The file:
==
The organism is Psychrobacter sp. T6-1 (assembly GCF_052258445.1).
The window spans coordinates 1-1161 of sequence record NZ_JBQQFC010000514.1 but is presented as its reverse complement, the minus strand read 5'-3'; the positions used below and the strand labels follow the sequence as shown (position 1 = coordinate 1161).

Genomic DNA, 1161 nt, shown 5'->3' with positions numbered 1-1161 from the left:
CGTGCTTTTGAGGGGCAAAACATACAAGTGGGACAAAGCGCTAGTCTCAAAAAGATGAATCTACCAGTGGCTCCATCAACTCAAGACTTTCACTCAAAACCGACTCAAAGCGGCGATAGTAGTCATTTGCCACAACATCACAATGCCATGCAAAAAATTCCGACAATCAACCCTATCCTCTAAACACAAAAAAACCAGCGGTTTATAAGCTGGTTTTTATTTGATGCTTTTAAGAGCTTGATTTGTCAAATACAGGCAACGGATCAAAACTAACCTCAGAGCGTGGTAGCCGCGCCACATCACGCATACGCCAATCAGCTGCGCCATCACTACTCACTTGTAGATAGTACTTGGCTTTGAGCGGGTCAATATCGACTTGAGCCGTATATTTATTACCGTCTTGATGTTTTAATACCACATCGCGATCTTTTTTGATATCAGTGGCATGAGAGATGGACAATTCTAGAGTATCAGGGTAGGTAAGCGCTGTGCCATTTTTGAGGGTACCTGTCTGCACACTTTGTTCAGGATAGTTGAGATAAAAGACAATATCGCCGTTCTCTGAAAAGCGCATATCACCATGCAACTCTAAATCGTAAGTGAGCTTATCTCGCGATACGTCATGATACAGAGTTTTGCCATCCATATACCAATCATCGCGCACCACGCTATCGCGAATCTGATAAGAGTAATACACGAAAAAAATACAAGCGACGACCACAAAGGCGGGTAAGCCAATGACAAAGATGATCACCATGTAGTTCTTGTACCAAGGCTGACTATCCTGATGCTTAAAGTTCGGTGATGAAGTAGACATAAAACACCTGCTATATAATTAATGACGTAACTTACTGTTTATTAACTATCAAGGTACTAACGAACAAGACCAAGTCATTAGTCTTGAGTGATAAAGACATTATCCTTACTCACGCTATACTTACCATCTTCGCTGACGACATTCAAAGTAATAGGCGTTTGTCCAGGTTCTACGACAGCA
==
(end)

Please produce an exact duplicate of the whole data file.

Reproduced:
The organism is Psychrobacter sp. T6-1 (assembly GCF_052258445.1).
The window spans coordinates 1-1161 of sequence record NZ_JBQQFC010000514.1 but is presented as its reverse complement, the minus strand read 5'-3'; the positions used below and the strand labels follow the sequence as shown (position 1 = coordinate 1161).

Genomic DNA, 1161 nt, shown 5'->3' with positions numbered 1-1161 from the left:
CGTGCTTTTGAGGGGCAAAACATACAAGTGGGACAAAGCGCTAGTCTCAAAAAGATGAATCTACCAGTGGCTCCATCAACTCAAGACTTTCACTCAAAACCGACTCAAAGCGGCGATAGTAGTCATTTGCCACAACATCACAATGCCATGCAAAAAATTCCGACAATCAACCCTATCCTCTAAACACAAAAAAACCAGCGGTTTATAAGCTGGTTTTTATTTGATGCTTTTAAGAGCTTGATTTGTCAAATACAGGCAACGGATCAAAACTAACCTCAGAGCGTGGTAGCCGCGCCACATCACGCATACGCCAATCAGCTGCGCCATCACTACTCACTTGTAGATAGTACTTGGCTTTGAGCGGGTCAATATCGACTTGAGCCGTATATTTATTACCGTCTTGATGTTTTAATACCACATCGCGATCTTTTTTGATATCAGTGGCATGAGAGATGGACAATTCTAGAGTATCAGGGTAGGTAAGCGCTGTGCCATTTTTGAGGGTACCTGTCTGCACACTTTGTTCAGGATAGTTGAGATAAAAGACAATATCGCCGTTCTCTGAAAAGCGCATATCACCATGCAACTCTAAATCGTAAGTGAGCTTATCTCGCGATACGTCATGATACAGAGTTTTGCCATCCATATACCAATCATCGCGCACCACGCTATCGCGAATCTGATAAGAGTAATACACGAAAAAAATACAAGCGACGACCACAAAGGCGGGTAAGCCAATGACAAAGATGATCACCATGTAGTTCTTGTACCAAGGCTGACTATCCTGATGCTTAAAGTTCGGTGATGAAGTAGACATAAAACACCTGCTATATAATTAATGACGTAACTTACTGTTTATTAACTATCAAGGTACTAACGAACAAGACCAAGTCATTAGTCTTGAGTGATAAAGACATTATCCTTACTCACGCTATACTTACCATCTTCGCTGACGACATTCAAAGTAATAGGCGTTTGTCCAGGTTCTACGACAGCA